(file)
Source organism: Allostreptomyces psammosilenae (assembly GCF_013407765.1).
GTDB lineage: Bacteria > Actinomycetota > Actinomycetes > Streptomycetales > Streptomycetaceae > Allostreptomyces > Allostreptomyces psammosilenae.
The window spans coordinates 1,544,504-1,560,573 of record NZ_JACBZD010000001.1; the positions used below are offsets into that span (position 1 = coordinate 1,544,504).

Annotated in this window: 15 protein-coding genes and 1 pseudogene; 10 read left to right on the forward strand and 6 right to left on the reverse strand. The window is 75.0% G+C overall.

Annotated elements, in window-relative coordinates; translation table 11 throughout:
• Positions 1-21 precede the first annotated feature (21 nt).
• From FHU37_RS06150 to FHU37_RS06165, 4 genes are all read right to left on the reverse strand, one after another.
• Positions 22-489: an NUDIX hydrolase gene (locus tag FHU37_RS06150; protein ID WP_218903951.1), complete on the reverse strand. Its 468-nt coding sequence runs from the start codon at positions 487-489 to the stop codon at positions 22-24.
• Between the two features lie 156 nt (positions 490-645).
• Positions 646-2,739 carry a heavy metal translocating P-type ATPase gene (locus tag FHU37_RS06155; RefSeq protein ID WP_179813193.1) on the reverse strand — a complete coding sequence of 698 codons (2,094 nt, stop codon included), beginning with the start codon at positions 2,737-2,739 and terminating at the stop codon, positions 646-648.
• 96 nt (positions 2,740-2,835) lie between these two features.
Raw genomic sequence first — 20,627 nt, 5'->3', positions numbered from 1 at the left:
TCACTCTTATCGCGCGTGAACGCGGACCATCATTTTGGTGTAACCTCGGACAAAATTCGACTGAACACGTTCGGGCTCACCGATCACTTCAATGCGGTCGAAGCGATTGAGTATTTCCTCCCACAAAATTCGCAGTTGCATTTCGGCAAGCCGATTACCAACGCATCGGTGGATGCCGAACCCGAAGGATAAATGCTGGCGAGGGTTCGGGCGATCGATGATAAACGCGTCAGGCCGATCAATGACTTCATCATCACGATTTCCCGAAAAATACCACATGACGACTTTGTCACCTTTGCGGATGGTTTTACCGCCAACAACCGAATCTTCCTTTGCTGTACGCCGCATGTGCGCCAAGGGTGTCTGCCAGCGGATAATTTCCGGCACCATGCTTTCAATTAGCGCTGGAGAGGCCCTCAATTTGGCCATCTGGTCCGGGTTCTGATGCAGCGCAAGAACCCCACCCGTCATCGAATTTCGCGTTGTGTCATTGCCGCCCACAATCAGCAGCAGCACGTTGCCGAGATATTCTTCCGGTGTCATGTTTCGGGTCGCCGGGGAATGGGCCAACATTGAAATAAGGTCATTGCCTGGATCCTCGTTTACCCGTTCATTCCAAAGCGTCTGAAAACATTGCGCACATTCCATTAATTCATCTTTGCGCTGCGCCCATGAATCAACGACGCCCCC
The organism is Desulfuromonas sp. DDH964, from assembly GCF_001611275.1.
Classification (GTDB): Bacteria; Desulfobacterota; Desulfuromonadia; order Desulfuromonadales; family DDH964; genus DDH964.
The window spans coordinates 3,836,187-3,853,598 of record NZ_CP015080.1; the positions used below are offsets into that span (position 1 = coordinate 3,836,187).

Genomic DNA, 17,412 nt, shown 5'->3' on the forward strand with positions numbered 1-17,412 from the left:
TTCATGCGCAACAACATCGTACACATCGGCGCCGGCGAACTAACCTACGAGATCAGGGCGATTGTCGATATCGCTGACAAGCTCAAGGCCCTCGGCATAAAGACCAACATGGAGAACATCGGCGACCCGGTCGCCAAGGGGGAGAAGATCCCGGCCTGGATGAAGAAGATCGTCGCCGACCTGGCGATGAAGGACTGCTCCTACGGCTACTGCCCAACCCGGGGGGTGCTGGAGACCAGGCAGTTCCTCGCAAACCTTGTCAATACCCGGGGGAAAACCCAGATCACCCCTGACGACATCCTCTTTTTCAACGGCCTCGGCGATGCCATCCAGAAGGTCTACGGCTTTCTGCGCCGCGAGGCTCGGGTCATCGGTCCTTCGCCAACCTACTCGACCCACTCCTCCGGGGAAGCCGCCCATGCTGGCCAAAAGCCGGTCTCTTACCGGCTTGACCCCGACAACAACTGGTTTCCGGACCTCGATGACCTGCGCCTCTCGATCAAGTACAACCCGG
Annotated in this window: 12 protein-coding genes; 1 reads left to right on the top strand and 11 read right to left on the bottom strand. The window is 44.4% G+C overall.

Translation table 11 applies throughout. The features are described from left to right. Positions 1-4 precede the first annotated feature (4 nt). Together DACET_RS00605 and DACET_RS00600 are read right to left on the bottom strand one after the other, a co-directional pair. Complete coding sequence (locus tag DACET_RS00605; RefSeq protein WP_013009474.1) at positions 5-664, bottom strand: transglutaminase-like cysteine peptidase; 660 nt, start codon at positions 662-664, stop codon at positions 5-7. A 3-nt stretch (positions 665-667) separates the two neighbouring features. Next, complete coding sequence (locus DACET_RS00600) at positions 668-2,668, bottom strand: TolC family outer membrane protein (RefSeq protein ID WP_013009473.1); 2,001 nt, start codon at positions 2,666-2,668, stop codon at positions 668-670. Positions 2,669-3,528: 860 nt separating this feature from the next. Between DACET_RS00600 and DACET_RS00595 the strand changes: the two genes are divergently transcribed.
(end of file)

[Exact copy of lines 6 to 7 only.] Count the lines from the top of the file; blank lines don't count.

• Positions 1-21 precede the first annotated feature (21 nt).
• From FHU37_RS06150 to FHU37_RS06165, 4 genes are all read right to left on the reverse strand, one after another.